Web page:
The picture is mine
Ever since then, I always make use of any opportunity I have to try out farming on a small scale.
When I started working a few years ago, I made an attempt to get a piece of land to grow what I eat with my family but all the places where I have access to land are prone to insecurity. I had to backtrack.
Because of my passion for Agriculture, I go to YouTube to watch a lot of videos about farming, especially gardening. In one of such videos, I came across sack farming. The procedure is to pack soil into a sack and any crop of choice is planted inside.
My wife and I decided to try it out. A few weeks ago, I planted a tuber of yam into a sack filled with soil. The advantage of this style of farming is that one can be wetting it appropriately. The addition of organic or inorganic fertilizer are also retained better in the sack than open field farming.
I packed the sand from a nearby land with some organic manures.
After about three weeks, the stem sprouted out of the yam seed. We wanted to test run the process with this one and if the growth is going smoothly, we would increase the numbers.
When the sprout was about a week old, I noticed that the tip had been cut away. I initially didn't know what was responsible but after a careful investigation, I discovered that it was a lizard that cut the stem. After a few days, another tip germinated from the side but lizards came again and cut it - they feed on the soft stem.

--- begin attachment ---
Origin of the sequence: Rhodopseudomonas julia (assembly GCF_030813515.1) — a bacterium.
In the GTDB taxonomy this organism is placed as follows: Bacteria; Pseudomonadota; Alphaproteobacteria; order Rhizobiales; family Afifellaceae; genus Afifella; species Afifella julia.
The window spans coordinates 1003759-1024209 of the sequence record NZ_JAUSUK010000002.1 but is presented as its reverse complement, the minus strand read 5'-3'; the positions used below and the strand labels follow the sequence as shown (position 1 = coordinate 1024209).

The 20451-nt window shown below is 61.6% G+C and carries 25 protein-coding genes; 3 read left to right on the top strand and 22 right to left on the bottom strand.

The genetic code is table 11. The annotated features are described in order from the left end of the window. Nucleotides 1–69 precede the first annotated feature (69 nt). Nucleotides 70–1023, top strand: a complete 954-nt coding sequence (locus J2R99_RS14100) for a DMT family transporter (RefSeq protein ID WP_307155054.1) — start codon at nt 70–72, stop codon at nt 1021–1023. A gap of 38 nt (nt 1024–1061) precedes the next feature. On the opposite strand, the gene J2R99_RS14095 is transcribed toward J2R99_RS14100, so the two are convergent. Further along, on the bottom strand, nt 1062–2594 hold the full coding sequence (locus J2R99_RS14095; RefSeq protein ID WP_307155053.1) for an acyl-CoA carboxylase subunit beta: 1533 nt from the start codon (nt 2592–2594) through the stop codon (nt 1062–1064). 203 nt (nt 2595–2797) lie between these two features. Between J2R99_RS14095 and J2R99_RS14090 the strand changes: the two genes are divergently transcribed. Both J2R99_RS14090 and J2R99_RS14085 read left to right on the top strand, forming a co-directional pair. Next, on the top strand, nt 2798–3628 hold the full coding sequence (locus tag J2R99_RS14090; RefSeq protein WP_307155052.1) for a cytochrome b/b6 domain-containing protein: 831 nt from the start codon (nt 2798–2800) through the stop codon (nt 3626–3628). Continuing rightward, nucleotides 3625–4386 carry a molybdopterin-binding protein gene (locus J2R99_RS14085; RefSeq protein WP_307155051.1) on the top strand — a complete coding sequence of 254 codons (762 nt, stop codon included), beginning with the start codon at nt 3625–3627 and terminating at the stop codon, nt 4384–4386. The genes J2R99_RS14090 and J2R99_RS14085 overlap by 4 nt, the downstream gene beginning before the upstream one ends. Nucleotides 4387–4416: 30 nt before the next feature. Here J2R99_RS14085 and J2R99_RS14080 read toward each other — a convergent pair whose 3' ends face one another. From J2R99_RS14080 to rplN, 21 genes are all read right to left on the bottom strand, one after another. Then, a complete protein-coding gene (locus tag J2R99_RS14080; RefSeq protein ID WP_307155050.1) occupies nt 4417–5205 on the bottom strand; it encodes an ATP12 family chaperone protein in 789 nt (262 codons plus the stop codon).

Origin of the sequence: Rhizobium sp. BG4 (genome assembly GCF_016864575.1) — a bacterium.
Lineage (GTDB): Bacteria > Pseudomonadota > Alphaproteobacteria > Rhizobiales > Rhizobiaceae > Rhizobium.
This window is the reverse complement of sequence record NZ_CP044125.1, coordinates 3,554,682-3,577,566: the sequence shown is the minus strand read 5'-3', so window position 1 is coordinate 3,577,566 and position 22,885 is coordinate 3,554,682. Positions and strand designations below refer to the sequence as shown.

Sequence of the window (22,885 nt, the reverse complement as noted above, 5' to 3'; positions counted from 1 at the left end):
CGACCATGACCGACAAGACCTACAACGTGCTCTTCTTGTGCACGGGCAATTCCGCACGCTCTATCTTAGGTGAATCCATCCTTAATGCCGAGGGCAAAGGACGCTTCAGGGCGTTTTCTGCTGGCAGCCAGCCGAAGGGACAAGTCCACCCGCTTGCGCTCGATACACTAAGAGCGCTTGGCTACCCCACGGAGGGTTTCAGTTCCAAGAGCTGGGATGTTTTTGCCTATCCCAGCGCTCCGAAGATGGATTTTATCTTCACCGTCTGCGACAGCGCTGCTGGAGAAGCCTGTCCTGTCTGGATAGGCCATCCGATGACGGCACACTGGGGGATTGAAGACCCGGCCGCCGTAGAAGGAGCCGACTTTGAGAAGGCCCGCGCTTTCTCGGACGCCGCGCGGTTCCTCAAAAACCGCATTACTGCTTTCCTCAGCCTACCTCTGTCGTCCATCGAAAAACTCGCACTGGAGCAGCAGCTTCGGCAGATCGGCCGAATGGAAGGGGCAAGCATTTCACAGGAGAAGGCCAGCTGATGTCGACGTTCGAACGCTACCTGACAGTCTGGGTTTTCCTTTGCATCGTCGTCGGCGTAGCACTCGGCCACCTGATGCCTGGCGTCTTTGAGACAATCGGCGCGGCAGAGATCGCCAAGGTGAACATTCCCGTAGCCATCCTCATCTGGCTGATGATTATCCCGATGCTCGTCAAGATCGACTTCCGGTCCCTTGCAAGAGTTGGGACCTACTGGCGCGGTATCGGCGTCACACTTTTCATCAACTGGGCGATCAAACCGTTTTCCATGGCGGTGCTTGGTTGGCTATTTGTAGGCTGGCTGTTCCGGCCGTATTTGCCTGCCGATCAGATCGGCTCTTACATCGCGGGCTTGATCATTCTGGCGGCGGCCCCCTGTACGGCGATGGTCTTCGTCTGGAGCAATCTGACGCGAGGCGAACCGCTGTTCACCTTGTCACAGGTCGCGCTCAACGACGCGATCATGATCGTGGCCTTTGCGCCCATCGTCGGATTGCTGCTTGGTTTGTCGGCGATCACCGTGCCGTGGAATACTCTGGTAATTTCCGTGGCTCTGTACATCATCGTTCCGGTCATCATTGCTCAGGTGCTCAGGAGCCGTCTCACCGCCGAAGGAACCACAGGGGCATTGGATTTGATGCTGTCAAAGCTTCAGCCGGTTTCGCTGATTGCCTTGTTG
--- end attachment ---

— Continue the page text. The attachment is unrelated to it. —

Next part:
I went online to look for any repellant that can drive the lizards away but the suggestions I came across such as garlic didn't work. I am still in search of a solution.
After discovering this, I decided to take the remaining four yam seeds to my place of work to plant. The school where I teach has a farm and I filled four bags with soil. I planted the yams in the bags a few days ago. I pleaded with the security man to help me wet it during the weekends while I do that on the weekdays till the rainy season fully resumes.
It is my plan to continue with more bags at home if I finally get a solution to the rampaging lizards.
My wife has prepared a nursery bed for some vegetables too and we are planning to transplant in the next few days. I hope that I won't encounter insects or lizards that will affect the process.
I decided to write about this picture in order to show a way out in cutting costs in the present harsh economy. Many people have the opportunity to try this but they are not aware of something like this.
My ultimate plan is to grow what my family and I eat. It only takes a very small part of one's time daily. A few minutes or possibly an hour, depending on the number of bags, is required daily to wet the bags and apply fertilizer when necessary. Removing weeds is made easy because not much of it will grow in this kind of setting.